There are a few ways leaders can demonstrate the importanceof safety to employees.

When supervisors and managers tell their staff that safetyis as important or more important than production, they have to ensure thatthey are spending equal amounts of time talking about safety as they dodiscussing production with workers, Raymond suggests.

If one aspect of work is unsafe or poses a risk to workersafety, the supervisor or manager should be able to make the decision ofstepping back and thinking things through even if it means slowing downproduction.

“That’s very powerful when (workers) actually see leadersmaking that choice,” Raymond says.

When workers raise issues about safety, their leaders needto listen and follow through, she adds.

Petro-Canada looks to its leaders as the foremost proponentsof safety culture. Part of instituting the Zero Harm culture across theorganization, leaders undergo a full-day course that details the company’sexpectations of their leaders as Zero Harm advocates, through role playing andcase studies.

Since its creation in 2003, Petro-Canada’s Zero Harminitiative has resulted in huge reductions in its total recordable injury rate,from 1.54 in 2003 to .75 in 2008. The total recordable injury rate is thenumber of events or injuries that require medical treatment per 200,000 hoursworked, both by employees and contractors.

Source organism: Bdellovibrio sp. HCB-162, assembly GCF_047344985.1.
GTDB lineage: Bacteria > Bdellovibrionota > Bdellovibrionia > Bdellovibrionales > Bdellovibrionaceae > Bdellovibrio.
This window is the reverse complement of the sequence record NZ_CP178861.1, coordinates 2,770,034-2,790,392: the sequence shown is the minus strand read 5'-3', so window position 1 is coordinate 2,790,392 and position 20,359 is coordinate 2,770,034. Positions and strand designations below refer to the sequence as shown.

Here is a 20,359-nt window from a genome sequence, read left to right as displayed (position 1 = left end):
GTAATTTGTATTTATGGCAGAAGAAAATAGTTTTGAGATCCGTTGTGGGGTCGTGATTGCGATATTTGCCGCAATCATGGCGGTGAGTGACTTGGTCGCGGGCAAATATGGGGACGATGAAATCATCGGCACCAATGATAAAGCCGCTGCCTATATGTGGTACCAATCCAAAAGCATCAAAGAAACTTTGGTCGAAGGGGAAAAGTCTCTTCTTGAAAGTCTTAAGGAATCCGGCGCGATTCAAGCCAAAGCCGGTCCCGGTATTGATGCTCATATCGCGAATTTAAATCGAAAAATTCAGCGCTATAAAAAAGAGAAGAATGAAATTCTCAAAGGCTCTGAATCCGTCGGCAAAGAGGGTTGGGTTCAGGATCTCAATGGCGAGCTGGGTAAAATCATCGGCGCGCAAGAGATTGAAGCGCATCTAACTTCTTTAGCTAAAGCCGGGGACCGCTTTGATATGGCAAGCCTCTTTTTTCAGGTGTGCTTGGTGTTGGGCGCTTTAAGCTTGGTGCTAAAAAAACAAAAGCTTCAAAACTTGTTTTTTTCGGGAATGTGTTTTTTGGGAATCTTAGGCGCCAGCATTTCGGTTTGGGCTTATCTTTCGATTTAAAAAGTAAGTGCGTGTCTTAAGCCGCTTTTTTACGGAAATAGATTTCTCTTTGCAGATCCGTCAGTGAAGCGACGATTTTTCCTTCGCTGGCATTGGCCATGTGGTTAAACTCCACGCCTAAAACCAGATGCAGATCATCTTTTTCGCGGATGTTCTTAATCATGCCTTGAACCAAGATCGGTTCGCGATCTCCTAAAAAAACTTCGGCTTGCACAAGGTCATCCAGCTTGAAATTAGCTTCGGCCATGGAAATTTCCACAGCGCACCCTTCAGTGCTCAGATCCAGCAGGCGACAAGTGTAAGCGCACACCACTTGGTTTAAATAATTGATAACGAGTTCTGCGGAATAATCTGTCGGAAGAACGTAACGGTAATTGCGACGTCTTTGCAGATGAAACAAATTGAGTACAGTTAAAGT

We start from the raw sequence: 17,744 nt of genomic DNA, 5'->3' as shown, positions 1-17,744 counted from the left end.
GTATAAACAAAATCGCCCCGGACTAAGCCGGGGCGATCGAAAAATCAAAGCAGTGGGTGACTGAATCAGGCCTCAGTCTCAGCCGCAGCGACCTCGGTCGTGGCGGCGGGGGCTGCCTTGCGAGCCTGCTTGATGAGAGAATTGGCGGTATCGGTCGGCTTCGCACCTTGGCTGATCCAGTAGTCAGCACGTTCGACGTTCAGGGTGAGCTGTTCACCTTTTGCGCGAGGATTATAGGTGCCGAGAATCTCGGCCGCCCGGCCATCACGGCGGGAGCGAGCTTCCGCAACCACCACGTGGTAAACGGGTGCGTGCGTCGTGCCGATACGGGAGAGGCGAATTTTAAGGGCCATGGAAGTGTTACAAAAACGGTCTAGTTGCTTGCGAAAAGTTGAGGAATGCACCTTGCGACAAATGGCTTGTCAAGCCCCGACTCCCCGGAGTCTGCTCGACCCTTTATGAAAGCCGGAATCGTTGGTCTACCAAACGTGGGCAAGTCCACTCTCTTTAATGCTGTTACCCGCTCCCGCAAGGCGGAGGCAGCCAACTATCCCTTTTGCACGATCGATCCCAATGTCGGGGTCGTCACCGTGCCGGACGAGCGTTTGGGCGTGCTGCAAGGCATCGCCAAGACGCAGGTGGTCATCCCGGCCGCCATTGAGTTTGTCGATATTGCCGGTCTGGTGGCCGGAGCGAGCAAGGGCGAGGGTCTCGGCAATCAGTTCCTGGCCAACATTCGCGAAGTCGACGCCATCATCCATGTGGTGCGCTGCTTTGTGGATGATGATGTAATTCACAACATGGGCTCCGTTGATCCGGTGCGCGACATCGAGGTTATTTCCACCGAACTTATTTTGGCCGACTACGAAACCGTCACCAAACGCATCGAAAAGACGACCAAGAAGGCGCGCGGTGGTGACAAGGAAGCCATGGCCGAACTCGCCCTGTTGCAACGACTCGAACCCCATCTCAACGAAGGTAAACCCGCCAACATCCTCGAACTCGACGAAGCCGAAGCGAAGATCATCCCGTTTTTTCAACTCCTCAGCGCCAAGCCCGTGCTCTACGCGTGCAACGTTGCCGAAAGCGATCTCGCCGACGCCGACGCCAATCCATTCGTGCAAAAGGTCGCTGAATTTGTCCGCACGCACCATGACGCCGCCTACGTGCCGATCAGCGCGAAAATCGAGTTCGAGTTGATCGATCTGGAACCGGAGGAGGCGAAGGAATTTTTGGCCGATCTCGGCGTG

“We really have changed the culture of the organization,”Raymond says.

(Next: Safety from the top)


From the top

Direct influence on employees’ behaviour towards safetytypically comes from frontline supervisors and managers, rather than the seniorexecutives, says St. Mary’s University’s Fleming. That’s because these leadershave a more direct relationship with the workers than the senior levelofficers.

To what extent then do senior executives influence employeebehaviours?

Fleming suspects there isn’t a lot of direct impact. “Itseems to be more of an indirect thing. It seems that the senior leader’sbehaviour influences employee behaviour through their subordinates.”